[42nd Traslation Award] The judges’ report
This year, once again, the judges have been impressed by the many very notable translations of fiction submitted for the Awards.
Although it was surprising to see a limited amount of interest in translating poetry, overall, there were slightly fewer entries than in previous years.
This We hope that next year more people will be motivated to enter the contest. We know how many talented younger translators of Korean literature are coming out of the woodwork nowadays.
This The Grand Award in fiction has been awarded to the Jung Ye-won’s translation of “A Way of Remembrance” by Jung Young-moon because, as one of the judges put it, “The translator maintains stunning control throughout the piece . . . It is a fine translation.”
The story entails the inner monologue of a man who, after finding his lover dead beside him one morning, buries the body in a shallow grave in the garden of her house. The narrative, which could perhaps best be described as surrealist-macabre, focuses on detailed actions, interwoven with isolated memories, taking place in a space completely cut off from the outside world except for the sound of frogs croaking beyond the wall.
The translator does a particularly good job of replicating the speaker’s peculiarly long-winded and eerily dry voice that proceeds in long, concatenated sentences, full of modifiers and asides. By carefully preserving the rhythm and style of the original text, the translation is able to produce in the reader a suffocating sense of the banality and possible treachery of the speaker.
The judges were also delighted with Koh Hyo-jin’s and Charse Yun’s translations of Kim Hoon’s “Rivers and Mountains Without End” that were submitted, but had much difficulty in trying to choose one over the other.
We have therefore decided that the first commendation award should be divided equally between the two entries.
The story is a dispassionate account of a man’s actions after learning that he has terminal cancer. Delivered in a first-person voice that is devoid of emotion, the narrative instead focuses on chronicling the patient’s seemingly detached observations, which toward the end culminate in a quiet philosophical rumination.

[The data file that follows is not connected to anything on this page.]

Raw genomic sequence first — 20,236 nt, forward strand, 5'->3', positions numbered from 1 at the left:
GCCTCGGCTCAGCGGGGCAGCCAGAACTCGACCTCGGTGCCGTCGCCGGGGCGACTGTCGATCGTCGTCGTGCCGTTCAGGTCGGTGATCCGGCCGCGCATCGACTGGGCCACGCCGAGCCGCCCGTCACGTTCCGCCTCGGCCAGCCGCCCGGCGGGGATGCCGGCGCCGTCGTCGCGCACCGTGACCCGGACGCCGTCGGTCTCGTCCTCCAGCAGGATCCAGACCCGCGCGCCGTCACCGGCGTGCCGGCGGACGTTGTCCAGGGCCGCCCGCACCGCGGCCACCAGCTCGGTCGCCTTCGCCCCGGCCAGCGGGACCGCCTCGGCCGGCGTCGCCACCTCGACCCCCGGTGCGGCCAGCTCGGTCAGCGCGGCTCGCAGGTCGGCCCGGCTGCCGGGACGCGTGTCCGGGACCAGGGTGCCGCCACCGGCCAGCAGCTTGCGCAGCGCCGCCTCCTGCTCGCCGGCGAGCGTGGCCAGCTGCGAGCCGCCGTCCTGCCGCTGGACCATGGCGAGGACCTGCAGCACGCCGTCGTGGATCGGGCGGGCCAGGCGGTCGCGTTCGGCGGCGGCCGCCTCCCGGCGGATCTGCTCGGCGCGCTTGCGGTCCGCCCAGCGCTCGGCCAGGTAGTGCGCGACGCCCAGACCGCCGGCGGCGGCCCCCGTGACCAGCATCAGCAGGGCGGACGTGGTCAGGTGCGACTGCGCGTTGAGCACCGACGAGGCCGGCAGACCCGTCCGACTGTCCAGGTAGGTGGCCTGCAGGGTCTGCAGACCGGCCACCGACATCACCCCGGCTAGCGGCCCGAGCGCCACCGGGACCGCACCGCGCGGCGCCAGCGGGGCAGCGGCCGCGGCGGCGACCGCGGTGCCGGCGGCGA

The title of the story refers to a famous Joseon Kingdom painting by Yi In-mun, which the protagonist encounters in a museum and then remembers as he sets off on his last journey. The two translations took strikingly different approaches; one was a more faithful transfer of Kim’s austere prose into English, while the other focused on rendering the original into a more conventional, thereby more readable, style.
The differences represent the inevitable tension that exists in literary translation. In this particular case, both attempts deserved recognition for their respective accomplishments and the judges did not wish to favor one at the expense of the other.
One other entry struck the judges as worthy of an award, Patricia Park’s translation of “Hole” by Yoon Sung-hee. The plot involves a young daughter’s account of her parents’ marriage, deceptively light in tone but an ambitious attempt at re-interpreting women’s narrative as established by an earlier generation of female Korean writers.
An affectionate homage to Oh Jung-hee’s story “The Old Well,” Yoon’s updated version is comical, ironical and youthful in spirit. The prose of the original was perhaps not as challenging as that of the other award-winning entries, but the translation succeeded in capturing the subtle quirks in the narrative voice, and was enjoyable to read. We have therefore selected it for an additional commendation award.
Reluctantly, the judges deemed none of the entries in poetry remarkable enough for an award.
This was a difficult decision, because we feel Korean poetry deserves good translation and also because some of the entries were valiant efforts.
In most cases, however, there were simply too many places where the translator had clearly not understood the Korean, or had chosen not to respect what the original poem was saying. Some literal translations simply failed to produce convincing poetry in English. Others tried to imitate old-fashioned English poetic modes that sound anachronistic and precious, especially in translation. Our intent is not to discourage creativity in poetry translation. Every translated work should be able to stand on its own as a work of art. In general we feel that there is room for improvement in this year’s crop of poetry translations.
On another note, we were struck by the darkness and sense of detachment present in many of the works that were selected for translation, which perhaps reflects a common thread that runs through the works being written by Korean writers today. We did not allow ourselves to be influenced by our personal opinions of the works chosen, but were nevertheless left wondering about how we translators could contribute to introducing a wider range of Korean literature to international readers.
Finally, it is worth stressing the importance of receiving an author’s permission before starting to translate a work. This time two teams worked hard to produce translations of a story; yet only one version can hope to be published with the author’s permission. In addition, nowadays, many Korean writers have contracts with agents who control such issues as translation permissions and some other translator may already be working on the same story. It is a pity to spend a lot of time producing a translation that can never be published.
Brother Anthony is Emeritus Professor at Sogang Universit and Chair Professor at Dankook University. He is also currently President of the Royal Asiatic Society Korea Branch; Min Eun-kyung is a Professor in the English Department, Seoul National University, and Jung Ha-yun is a Professor in the Graduate School of Interpretation and Translation, Ewha Womans University.